[Lldb-commits] [PATCH] D25783: [Host] handle short reads and writes

Pavel Labath via lldb-commits lldb-commits at lists.llvm.org
Thu Oct 20 03:46:22 PDT 2016

labath added a comment.

In https://reviews.llvm.org/D25783#574873, @zturner wrote:

> In https://reviews.llvm.org/D25783#574860, @labath wrote:
> > > This can happen with any number of bytes and at any time.  `write`, `read`, and all other related functions will return a non-negative value indicating the number of bytes successfully read/written, which will be less than the number requested.
> >
> > Except if fd refers to a pipe, in which case writes of up to PIPE_MAX will be atomic.
> >
> > Also, I just noticed another problem. What if the fd does not refer to an actual file, but a non-seekable file system object (named pipe, domain socket, ...). Will the lseek work on that? I have no idea. But, I think you're implementing a broken API to save a couple of lines of code.
> In that case the user should be using `Host/Pipe` or a more suitable class, this class is already unsuitable just on the grounds that it exposes a method (the offset version) that requires a seekable device.  I'd even be fine asserting in the constructor if the device is not seekable.

If I have a string, the only way to know whether it refers to a seekable file is to open it and do an fstat() on the descriptor. And then I'm in the business of trying to decipher `stat.st_mode` to figure out whether to instantiate a Pipe, Socket, or a File object (do we want a CharacterDevice class ?). Check the 'a' attribute of https://linux.die.net/man/1/chattr for a fun corner case. Files in the proc filesystem are also very amusing. They are perfectly well readable and writable and appear as regular files in most aspects, but if you do an fstat() on them, you'll see their size as zero. I have no idea what would happen if I did a pwrite on a file in /proc -- it would probably work just fine as linux seems to ignore the offsets when they don't make sense, but that's not something I want to rely on.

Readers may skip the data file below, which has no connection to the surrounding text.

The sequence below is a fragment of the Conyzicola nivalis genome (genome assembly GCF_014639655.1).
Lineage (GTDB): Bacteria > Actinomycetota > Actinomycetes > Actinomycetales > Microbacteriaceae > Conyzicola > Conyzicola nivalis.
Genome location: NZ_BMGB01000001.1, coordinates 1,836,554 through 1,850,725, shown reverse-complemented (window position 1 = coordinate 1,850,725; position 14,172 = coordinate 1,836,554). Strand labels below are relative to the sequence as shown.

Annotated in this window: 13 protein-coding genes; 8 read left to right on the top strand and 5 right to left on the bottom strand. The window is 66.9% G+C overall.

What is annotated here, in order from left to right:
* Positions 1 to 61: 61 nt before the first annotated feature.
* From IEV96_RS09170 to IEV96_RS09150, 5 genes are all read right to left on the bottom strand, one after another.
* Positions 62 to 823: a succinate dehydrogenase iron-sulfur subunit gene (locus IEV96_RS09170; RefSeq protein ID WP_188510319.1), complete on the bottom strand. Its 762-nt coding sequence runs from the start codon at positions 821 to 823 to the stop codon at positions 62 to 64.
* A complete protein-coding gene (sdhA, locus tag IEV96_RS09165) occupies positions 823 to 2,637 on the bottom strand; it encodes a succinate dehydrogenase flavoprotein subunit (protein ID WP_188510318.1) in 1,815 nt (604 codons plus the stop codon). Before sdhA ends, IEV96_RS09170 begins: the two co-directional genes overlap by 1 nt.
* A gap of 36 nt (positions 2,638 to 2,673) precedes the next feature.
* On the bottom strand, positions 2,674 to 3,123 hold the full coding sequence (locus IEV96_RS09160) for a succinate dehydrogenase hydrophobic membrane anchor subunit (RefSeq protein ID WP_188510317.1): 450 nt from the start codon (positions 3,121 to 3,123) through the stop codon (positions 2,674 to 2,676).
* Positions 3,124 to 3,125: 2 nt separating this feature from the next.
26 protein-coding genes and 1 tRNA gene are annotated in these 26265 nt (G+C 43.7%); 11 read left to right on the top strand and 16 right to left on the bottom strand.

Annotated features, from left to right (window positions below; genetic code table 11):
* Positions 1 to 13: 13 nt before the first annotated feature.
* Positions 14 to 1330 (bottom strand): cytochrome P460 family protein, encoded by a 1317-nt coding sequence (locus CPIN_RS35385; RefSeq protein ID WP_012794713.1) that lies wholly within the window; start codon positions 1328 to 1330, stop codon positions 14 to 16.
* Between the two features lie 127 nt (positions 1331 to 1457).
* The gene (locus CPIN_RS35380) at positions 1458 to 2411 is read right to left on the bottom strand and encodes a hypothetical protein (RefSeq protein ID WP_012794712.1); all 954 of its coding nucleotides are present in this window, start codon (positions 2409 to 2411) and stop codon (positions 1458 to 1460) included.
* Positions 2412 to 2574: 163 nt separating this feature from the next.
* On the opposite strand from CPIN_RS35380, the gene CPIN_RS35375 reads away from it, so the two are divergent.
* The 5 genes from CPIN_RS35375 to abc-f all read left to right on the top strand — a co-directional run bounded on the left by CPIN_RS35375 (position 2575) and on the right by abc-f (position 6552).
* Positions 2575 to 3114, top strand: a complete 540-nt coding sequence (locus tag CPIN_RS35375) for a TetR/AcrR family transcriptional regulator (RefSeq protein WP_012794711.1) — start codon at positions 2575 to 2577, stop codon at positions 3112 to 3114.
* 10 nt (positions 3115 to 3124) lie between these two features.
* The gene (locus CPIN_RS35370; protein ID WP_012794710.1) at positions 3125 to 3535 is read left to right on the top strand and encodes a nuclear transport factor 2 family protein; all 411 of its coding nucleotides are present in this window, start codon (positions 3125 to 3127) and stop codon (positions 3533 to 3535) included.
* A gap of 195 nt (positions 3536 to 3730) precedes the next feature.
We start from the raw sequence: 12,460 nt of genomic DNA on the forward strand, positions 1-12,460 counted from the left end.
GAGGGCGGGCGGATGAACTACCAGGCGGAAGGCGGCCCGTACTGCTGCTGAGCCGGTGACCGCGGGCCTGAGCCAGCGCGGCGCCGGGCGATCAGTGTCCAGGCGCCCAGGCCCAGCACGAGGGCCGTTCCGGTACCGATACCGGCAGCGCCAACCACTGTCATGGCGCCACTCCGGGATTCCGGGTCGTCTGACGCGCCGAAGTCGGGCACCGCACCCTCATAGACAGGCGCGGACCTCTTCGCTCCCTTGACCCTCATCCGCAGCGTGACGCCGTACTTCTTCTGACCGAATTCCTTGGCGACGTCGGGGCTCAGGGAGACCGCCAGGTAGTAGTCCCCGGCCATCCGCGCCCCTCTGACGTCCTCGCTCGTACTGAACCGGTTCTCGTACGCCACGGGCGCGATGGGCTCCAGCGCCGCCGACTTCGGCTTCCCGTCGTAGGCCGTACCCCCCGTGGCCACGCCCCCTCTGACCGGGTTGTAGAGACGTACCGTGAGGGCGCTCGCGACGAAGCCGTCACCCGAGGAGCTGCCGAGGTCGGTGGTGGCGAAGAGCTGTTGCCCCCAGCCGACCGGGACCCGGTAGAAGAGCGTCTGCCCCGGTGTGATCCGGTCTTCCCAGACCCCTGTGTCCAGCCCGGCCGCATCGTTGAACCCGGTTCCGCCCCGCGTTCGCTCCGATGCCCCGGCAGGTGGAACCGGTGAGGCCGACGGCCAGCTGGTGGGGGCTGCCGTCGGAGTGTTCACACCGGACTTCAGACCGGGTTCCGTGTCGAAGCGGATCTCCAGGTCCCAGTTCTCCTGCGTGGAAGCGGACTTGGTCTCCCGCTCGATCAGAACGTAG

> IDK, I'm the Windows guy so this isn't really my call, but I think part of the reason why the test suite is so flaky and bugs are so hard to track down sometimes is because we don't make assumptions.  If we find some code that is clearly broken without a given set of assumptions, I think making it break "even more" without those assumptions is not only fine, but even desirable so that problems become easier to track down.

I'm all for assertions, but I don't think this is a good example. In UNIX world (and linux is an extreme example of this) a great many things can be represented by a file-like objects (hell, you can even receive signals over a file descriptor, although I don't think you can assign a *name* to that), and here we should make as few assumptions as possible. The safest route for me seems:

- File::Write -> ::write
- File::Write(offset) -> ::pwrite

if pwrite fails on some crazy file, then so be it (you have to expect it to fail for other reasons anyway). It will also be faster, as Write() will do only one syscall instead of three. With a bit of clever programming, I think we can make the code reasonably small as well.


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